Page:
Garvey's Choice

writ­ten by Nik­ki Grimes
Word­Song, Octo­ber 2016

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Garvey’s Choice

Garvey’s father has always want­ed Gar­vey to be ath­let­ic, but Gar­vey is inter­est­ed in astron­o­my, sci­ence fic­tion, read­ing — any­thing but sports. Feel­ing like a fail­ure, he com­forts him­self with food. Gar­vey is kind, fun­ny, smart, a loy­al friend, and he is also over­weight, teased by bul­lies, and lonely.

When his only friend encour­ages him to join the school cho­rus, Garvey’s life changes. The cho­rus finds a new soloist in Gar­vey and, through cho­rus, Gar­vey finds a way to accept him­self, and a way to final­ly reach his dis­tant father — by speak­ing the lan­guage of music instead of the lan­guage of sports.

This emo­tion­al­ly res­o­nant nov­el in verse by award-win­ning author Nik­ki Grimes cel­e­brates choos­ing to be true to yourself.

Awards and Recognition

  • ALA Notable Chil­dren’s Book
  • Bank Street Col­lege of Edu­ca­tion Best Books of the Year list
  • Book­list Top 10 Con­tem­po­rary Mid­dle Grade Novel
  • Book­list: Top 10 Diverse Fic­tion List
  • Book­list: 50 Best Mid­dle-Grade Nov­els of the 21st Century
  • Book­list, starred review
  • Cal­i­for­nia Book Award finalist
  • CCBC Choic­es book (Coop­er­a­tive Chil­dren’s Book Center)
  • Chica­go Pub­lic Library Best Books of 2016
  • Cybils 2016 Book Award for Poet­ry finalist
  • Indi­ana Young Hoosier Book Award selec­tions 2018–2019
  • Junior Library Guild
  • Kansas State Read­ing Cir­cle Best of the Best
  • Kirkus Reviews Best Mid­dle Grade Books of 2016
  • Kirkus Reviews, starred review
  • Lee Ben­nett Hop­kins Poet­ry Award Hon­or 2017
  • Library Media Con­nec­tion, starred review
  • Lion and the Uni­corn Award for Excel­lence in North Amer­i­can Poet­ry 2017
  • Mary­land Black-Eyed Susan Award nominee
  • Myra Cohn Liv­ingston Award for Poet­ry,
    Chil­dren’s Lit­er­a­ture Coun­cil of South­ern California
  • NCTE Notable Verse Nov­els 2017
  • Nerdy Book Club Award for Poet­ry and Verse Novels
  • Notable Books for a Glob­al Soci­ety (ILA)
  • Pater­son Prize for Books for Young Read­ers, Hon­or Book, 2017
  • Penn­syl­va­nia Young Read­ers Choice Award List for 2018–2019
  • Pub­lish­ers Week­ly, starred review
  • School Library Con­nec­tion, starred review
  • School Library Jour­nal Best Mid­dle Grade Books of 2016
  • School Library Jour­nal, starred review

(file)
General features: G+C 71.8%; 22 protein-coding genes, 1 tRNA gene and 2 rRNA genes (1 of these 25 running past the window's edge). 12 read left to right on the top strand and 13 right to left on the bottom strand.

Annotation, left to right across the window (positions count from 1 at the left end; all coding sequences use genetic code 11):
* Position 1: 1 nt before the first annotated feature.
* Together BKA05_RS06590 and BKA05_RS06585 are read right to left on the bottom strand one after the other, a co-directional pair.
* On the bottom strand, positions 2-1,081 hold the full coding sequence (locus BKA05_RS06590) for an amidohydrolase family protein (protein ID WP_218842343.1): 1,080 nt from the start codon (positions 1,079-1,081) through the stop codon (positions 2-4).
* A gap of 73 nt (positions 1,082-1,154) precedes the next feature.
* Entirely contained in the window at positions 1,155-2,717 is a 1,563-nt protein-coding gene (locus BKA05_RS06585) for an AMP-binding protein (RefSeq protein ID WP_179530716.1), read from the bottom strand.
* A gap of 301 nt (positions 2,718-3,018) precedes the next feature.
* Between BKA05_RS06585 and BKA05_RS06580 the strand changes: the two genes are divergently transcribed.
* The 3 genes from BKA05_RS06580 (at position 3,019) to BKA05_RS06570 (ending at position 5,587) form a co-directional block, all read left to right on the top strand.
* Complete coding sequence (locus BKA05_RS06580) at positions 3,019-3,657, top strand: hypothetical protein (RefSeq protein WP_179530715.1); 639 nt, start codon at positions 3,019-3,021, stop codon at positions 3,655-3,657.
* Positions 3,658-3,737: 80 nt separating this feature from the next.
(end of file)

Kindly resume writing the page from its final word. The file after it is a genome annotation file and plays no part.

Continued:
• Vol­un­teer State Book Award nom­i­nee 2018–2019
  • YALSA Quick Pick for Reluc­tant Young Adult Readers


What a treat! The Book Club for Kids pod­cast fea­tured “Garvey’s Choice.” I answered ques­tions from read­ers at Alice Deal Mid­dle School in Wash­ing­ton, DC. Actor Haskell V. Ander­son III is the celebri­ty read­er. Kit­ty Felde is host. Have a listen!

Edu­ca­tor / Dis­cus­sion Guide

Nikki Grimes


  Writ­ten in poignant­ly poet­ic tan­ka verse, Grimes’ newest fol­lows a young black boy search­ing for his own unique voice, lost among his father’s wish­es and soci­ety’s mis­char­ac­ter­i­za­tions. This com­pas­sion­ate, coura­geous, and hope­ful nov­el explores the con­straints placed on black male iden­ti­ty and the cor­re­spond­ing pains and strug­gles that fol­low when a young black boy must con­front these real­i­ties both at home and in school. Gar­vey has a com­pli­cat­ed yet car­ing rela­tion­ship with his fam­i­ly: “Mom’s got a tal­ent / for origa­mi, but she / can’t fold me into / the jock Dad wants me to be.” Gar­vey copes with his father’s dis­ap­point­ment by binge eat­ing and, more pos­i­tive­ly, escap­ing into sci­ence fic­tion. Read­ers see the deep, lov­ing friend­ship Gar­vey shares with class­mate Joe, the only one with whom he can share his secrets. Through his father’s lament that Gar­vey isn’t “nor­mal” and oth­er clues, Grimes leaves the pos­si­bil­i­ty open for read­ers to see Gar­vey as a young gay boy, which rein­forces the con­nec­tion the nov­el estab­lish­es between him and Luther Van­dross, who strug­gled with both body image and being clos­et­ed. Gar­vey even­tu­al­ly finds him­self in the school cho­rus. “I feel unwrit­ten / like that song says … / I can’t wait to sing my song, / croon my own untold sto­ry.” This grace­ful nov­el risks stretch­ing beyond easy, reduc­tive con­struc­tions of black male com­ing-of-age sto­ries and deliv­ers a sin­cere, authen­tic sto­ry of resilience and find­ing one’s voice. (Kirkus Reviews, starred review)